Riverside Park in Kernville

KERNVILLE:
Kernville is a small river town about a three hour drive north of Los Angeles, and situated on the Kern River in the Southern Sierra Mountains of California. Kernville is very small, but does include a grocery store, small specialty shops, a few motels, and a couple of restaurants. Ewings on the River is a notable eatery, as it sits on the hillside overlooking the Kern River. Diners, looking down on the river from their table, may see kayakers and river rafters as they travel down Ewings Rapid below. Ewings has a bar, live country music and dancing, too. This is a fun place to be, but note that this is a meat-lovers restaurant and there are very few options for vegetarians. Here’s their website showing their menu and entertainment schedule: Ewings on the Kern

Ewings on the Kern

The Kernville Chamber of Commerce considers Kernville to be the “Gateway to the Sequoias” because the Trail of 100 Giants is located north of town in Giant Sequoia National Monument. This trail is flat, shaded, and about a half mile long. It’s a self-guided interpretive trail with signs along the way. Click here for more details about this trail. Trail of 100 Giants The road on which the Trail of 100 Giants is located is closed in winter months. Here is the Forest Service phone number to check for road closures. (559) 539-2607 or (760) 376-3781. Here’s a link to road conditions, including directions from the Los Angeles area to Kernville. Kernville Road Conditions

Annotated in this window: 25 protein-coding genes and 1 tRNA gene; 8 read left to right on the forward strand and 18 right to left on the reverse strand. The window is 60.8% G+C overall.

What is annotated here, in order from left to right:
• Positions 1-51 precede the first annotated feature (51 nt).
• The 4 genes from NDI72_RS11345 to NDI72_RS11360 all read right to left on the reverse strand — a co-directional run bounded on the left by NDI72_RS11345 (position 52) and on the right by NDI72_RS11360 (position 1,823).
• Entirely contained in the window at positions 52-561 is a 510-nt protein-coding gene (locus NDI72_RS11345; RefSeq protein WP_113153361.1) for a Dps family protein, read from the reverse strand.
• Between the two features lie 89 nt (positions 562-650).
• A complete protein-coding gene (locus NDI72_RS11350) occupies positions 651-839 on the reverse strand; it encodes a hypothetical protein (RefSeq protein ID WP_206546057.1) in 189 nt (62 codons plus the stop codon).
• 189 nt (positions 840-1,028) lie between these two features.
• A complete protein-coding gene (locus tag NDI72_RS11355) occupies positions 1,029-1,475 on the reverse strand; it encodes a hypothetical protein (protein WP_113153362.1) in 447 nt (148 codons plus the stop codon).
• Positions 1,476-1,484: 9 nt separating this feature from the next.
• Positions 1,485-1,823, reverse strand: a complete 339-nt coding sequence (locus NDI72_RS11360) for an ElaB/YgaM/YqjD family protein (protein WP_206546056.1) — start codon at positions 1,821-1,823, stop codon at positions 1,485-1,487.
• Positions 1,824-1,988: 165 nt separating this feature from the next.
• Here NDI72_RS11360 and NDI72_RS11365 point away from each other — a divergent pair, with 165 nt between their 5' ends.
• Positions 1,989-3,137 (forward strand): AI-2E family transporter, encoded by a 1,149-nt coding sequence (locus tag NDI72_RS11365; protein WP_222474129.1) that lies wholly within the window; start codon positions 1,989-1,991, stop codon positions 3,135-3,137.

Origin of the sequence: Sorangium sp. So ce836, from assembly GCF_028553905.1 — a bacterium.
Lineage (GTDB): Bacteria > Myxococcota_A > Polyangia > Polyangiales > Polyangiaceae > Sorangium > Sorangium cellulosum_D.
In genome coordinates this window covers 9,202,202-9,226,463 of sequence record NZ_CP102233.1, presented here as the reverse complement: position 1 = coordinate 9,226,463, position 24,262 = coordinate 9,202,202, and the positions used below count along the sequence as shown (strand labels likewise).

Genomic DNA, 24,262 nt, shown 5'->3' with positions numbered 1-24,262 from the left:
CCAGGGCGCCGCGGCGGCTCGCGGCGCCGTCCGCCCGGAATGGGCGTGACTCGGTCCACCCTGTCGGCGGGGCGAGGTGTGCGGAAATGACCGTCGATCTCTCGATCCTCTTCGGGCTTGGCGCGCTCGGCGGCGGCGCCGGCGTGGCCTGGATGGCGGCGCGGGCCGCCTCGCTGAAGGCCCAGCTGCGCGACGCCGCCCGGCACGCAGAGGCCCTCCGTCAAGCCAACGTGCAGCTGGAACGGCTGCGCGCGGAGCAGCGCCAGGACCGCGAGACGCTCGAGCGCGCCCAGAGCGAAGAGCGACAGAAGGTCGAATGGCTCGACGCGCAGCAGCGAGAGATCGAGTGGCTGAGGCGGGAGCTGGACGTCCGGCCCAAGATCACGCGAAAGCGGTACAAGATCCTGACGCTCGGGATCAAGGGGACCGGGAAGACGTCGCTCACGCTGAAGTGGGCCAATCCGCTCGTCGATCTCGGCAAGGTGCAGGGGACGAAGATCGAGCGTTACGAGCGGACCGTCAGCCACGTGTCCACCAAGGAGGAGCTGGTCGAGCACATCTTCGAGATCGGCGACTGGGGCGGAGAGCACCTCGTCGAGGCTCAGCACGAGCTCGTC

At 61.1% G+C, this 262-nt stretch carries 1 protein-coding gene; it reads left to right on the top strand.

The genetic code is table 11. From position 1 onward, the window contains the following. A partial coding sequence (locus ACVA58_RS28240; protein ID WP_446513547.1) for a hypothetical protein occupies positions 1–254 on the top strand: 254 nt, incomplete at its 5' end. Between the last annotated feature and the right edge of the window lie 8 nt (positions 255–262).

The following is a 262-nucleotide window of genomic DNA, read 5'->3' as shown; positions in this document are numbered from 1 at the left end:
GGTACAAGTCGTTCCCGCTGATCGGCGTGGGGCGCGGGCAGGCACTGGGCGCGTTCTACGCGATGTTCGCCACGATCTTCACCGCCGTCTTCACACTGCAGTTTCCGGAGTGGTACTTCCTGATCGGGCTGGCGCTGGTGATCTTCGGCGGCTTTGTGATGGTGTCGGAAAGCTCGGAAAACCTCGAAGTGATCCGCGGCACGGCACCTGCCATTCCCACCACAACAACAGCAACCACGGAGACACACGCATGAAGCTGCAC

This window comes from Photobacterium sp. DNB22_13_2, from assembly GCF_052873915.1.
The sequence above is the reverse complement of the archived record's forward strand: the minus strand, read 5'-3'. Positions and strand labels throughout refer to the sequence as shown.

CAMPING:
Camping in the Kern River area is plentiful! There are many Forest Service Campgrounds by the river. You will find a list of them at this link. Forest Service Campgrounds on the Upper Kern In addition, there are many pullouts and dirt roads leading to free camp/bivy spots if you’re into that sort of thing.

A little warning. You are advised to not view the river as a fun place by your campsite to just jump in and cool off. Water is incredibly high this year and people who are inexperienced with currents and rapids don’t always see the danger in this river. It is essential that the water is calm and shallow before going for a dip! There are some spots, just be mindful of the dangers.

Limestone Campground

Alder Creek Waterslide: